It is envisaged that over time the new payphones will provide a number of additional services for the community, including mobile phone charging, Wi-Fi access, as well as providing a space for communicating everything from emergency alerts to a range of content services such as public transport information to city maps, weather, tourist advice, information on nearby cultural attractions and the ability to promote the work of charitable organisations.

Telstra has partnered with JCDecaux on this upgrade programme.  JCDecaux has worked closely with us on the design and delivery of the new payphone booths and in addition to the information outlined above the screens on the booths may be used to display commercial advertising.  In order to display commercial advertising on street furniture, JCDecaux follows the required council planning approvals process, separate to Telstra’s rights to install the payphone booth under relevant legislation.

In Melbourne we have already installed 34 new payphones, the design of which we altered after consultation with the City of Melbourne. JCDecaux also received the relevant planning approvals from the City of Melbourne for commercial advertising. A more advanced payphone booth is due to be rolled out in 2020.

A concern has been raised about the size and location of our new payphones. We acknowledge there has been a small increase in size, mainly to accommodate the fibre connections and other equipment required in a modern smart city, all collocated within a considered design to minimise street clutter.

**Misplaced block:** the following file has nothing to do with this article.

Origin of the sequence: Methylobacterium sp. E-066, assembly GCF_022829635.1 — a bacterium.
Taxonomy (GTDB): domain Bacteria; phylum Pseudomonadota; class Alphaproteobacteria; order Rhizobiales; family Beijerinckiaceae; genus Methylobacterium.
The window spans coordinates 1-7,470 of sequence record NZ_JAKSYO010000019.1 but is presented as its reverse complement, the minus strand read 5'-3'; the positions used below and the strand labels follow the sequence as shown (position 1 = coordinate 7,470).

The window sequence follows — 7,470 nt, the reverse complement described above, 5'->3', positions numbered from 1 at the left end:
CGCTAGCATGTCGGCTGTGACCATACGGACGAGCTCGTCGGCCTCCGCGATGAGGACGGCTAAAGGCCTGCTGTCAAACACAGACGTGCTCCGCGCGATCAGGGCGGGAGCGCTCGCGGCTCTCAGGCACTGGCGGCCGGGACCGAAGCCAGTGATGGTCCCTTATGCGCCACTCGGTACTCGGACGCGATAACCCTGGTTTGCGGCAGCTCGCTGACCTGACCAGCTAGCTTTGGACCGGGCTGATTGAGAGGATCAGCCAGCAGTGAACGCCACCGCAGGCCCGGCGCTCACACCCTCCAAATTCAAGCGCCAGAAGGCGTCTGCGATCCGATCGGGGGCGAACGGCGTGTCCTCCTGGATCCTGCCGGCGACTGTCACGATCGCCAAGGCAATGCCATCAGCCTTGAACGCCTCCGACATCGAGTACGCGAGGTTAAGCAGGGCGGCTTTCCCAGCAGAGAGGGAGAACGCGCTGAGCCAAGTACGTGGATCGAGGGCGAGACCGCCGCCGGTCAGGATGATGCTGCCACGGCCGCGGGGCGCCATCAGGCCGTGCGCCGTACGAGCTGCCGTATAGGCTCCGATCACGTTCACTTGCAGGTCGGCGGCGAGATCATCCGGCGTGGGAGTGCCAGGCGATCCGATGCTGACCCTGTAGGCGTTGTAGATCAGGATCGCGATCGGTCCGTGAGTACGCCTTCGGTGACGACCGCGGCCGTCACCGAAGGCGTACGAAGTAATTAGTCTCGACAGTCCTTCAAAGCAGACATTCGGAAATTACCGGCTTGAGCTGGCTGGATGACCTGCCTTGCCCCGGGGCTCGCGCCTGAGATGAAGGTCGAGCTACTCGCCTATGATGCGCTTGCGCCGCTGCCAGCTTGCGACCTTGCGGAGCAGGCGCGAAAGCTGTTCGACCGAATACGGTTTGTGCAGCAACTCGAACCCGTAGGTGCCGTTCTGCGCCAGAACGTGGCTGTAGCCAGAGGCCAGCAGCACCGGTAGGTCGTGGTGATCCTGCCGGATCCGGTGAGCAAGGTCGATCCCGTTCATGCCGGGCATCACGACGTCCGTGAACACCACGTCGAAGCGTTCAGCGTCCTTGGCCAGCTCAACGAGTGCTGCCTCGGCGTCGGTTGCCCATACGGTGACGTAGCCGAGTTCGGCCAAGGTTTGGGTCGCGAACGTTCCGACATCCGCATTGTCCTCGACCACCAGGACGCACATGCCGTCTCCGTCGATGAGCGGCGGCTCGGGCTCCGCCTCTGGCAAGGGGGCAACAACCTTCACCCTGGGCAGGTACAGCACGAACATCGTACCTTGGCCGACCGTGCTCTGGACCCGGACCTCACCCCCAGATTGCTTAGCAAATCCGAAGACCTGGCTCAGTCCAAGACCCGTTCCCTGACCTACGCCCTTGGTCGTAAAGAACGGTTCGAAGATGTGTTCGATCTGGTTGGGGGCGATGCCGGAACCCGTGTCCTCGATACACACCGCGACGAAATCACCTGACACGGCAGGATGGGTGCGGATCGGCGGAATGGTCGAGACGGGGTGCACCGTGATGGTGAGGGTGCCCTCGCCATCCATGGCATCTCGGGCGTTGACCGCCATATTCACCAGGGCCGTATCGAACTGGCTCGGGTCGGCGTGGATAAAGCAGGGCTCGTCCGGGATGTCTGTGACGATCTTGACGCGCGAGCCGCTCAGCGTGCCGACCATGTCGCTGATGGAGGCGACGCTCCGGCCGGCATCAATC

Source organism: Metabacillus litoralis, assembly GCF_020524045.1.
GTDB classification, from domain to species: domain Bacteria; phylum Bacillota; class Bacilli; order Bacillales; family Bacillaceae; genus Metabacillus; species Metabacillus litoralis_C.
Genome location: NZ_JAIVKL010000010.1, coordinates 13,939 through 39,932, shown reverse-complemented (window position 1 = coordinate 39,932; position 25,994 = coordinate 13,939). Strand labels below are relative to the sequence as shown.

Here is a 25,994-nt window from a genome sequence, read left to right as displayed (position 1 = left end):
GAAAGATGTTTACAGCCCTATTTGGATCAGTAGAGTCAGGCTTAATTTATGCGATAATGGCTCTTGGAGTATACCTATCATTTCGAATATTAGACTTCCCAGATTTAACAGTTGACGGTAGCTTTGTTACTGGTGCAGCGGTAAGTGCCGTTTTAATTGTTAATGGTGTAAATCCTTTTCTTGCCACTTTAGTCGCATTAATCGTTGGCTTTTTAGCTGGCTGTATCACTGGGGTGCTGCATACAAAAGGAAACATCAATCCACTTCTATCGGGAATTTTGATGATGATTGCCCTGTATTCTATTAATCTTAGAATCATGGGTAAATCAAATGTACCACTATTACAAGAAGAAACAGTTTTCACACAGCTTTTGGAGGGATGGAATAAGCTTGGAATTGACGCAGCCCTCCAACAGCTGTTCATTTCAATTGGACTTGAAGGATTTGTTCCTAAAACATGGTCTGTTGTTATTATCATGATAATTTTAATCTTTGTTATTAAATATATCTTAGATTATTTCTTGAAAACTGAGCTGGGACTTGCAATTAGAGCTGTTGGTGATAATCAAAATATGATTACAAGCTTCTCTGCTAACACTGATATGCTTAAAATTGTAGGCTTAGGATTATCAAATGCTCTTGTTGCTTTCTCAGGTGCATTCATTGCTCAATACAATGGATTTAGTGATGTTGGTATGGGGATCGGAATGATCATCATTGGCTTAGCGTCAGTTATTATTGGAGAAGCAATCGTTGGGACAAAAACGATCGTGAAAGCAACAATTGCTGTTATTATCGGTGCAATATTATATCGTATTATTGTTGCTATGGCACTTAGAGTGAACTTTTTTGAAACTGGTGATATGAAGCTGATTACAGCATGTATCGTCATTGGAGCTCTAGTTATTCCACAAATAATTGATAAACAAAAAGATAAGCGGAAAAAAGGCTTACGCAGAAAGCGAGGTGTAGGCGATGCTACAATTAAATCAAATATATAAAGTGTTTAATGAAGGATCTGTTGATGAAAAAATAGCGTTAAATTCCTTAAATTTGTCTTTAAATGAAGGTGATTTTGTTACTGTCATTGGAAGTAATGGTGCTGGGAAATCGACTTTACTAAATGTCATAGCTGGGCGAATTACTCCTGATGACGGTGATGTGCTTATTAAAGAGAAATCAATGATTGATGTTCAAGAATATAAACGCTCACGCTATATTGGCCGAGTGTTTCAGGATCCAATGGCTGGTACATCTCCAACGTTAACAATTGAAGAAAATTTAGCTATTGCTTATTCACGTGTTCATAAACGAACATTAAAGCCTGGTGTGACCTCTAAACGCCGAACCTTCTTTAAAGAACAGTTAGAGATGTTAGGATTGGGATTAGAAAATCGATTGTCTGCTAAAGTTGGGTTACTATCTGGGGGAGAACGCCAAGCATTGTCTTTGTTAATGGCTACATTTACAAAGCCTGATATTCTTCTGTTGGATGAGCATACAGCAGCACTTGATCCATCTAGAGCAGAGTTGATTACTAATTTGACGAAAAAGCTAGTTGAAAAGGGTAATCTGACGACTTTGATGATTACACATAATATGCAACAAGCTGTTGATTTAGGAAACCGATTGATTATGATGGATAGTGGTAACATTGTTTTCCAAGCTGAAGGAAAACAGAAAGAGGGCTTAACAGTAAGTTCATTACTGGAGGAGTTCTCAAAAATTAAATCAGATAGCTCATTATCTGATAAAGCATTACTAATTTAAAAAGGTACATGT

The new payphone booths have also been designed to reduce pedestrian impact by adding height over width. The newly installed booths in Melbourne are only 15cm wider than the cabinets they replaced, which have been in use for over 35 years. In most cases the new payphones will be installed in non-pedestrian thoroughfares and within the lines of other existing street furniture like seats, trees and bins, and motorbike parking to reduce pedestrian impact.

This is the first major redesign of the payphone booth since 1983, and we believe the small increase in size and new design will result in minimal impact on the streetscape, with the additional services the phones will offer bringing real benefits to the community and passers-by.